Don’t limit your college research to current students and the official social media accounts of your selected institution. You can broaden your search and gauge the receptiveness of a school to new students by:

  • Using school-specific hashtags to glean information on Greek life, government, community involvement, intramural sports, and other areas of interest.
  • Locating professors on social media to assess their openness to students.
  • Following the online accounts dedicated to the school’s arts, humanities, or science programs to study its academic culture.
  • Using YouTube to browse college or university channels and gain insight into student-life.
  • Creating a LinkedIn profile to see the career-oriented side of an institution.
  • Browsing university forums on Reddit to follow hot-button topics and discussions.

Consider it a red flag if any of these entities lack a social media presence, are difficult to find, or ignore your attempts at engagement — those schools may not be for you.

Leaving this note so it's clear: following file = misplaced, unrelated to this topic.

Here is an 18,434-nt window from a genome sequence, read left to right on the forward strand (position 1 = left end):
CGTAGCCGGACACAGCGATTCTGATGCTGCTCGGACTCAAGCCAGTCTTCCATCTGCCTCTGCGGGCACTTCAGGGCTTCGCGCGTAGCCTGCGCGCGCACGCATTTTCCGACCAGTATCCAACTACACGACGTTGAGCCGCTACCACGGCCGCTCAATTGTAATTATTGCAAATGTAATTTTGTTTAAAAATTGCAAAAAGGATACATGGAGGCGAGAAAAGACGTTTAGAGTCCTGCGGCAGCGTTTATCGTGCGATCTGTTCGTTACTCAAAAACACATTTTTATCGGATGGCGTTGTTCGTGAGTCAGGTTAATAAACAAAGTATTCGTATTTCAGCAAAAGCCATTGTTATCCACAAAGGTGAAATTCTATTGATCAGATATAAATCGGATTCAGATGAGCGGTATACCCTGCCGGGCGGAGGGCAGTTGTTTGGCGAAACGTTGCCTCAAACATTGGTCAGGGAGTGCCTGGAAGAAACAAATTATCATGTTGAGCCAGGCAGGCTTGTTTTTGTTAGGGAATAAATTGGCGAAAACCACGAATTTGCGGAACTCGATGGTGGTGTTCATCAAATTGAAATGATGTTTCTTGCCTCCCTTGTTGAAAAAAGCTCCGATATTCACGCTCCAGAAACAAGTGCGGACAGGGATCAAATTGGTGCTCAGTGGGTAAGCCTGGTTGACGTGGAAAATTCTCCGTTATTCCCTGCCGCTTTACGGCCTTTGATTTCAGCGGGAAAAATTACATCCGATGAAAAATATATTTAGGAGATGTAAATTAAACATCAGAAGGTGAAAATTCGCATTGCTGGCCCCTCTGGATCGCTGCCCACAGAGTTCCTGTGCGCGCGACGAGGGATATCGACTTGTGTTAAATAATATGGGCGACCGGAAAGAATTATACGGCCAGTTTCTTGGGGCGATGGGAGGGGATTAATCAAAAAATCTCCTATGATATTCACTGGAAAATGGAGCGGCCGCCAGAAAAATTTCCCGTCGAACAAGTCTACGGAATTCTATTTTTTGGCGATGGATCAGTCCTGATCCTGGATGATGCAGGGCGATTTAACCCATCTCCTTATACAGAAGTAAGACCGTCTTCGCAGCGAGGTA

Did You Know?

In 2015, YouTube and Instagram showed a 70% increase in growth by social users that are students, whereas the proportion of students who are Facebook users remained stagnant. [1] It’s a trend that signifies a departure from brand-heavy academic social media accounts in favor of more personal, visual-first platforms.

Use social media well. Impact your future.

University social followers are passionate about their communities and want to influence others. And you have a unique opportunity to use social media platforms to engage with them throughout your academic career. So take full advantage of what social media offers to gain an honest perspective for your college decision-making process. These social efforts could prove valuable for your educational and professional future — but it all depends on how well you know how to use it.

Jenny Resendez

Jenny Resendez is a marketing manager with a background in hospitality and tourism, integrated marketing, and project management. Jenny loves spending time with her husband and 3-year-old daughter, usually at Disney World. She has a Bachelor’s in History from the University of Georgia and a Master of Heritage Preservation from Georgia State University.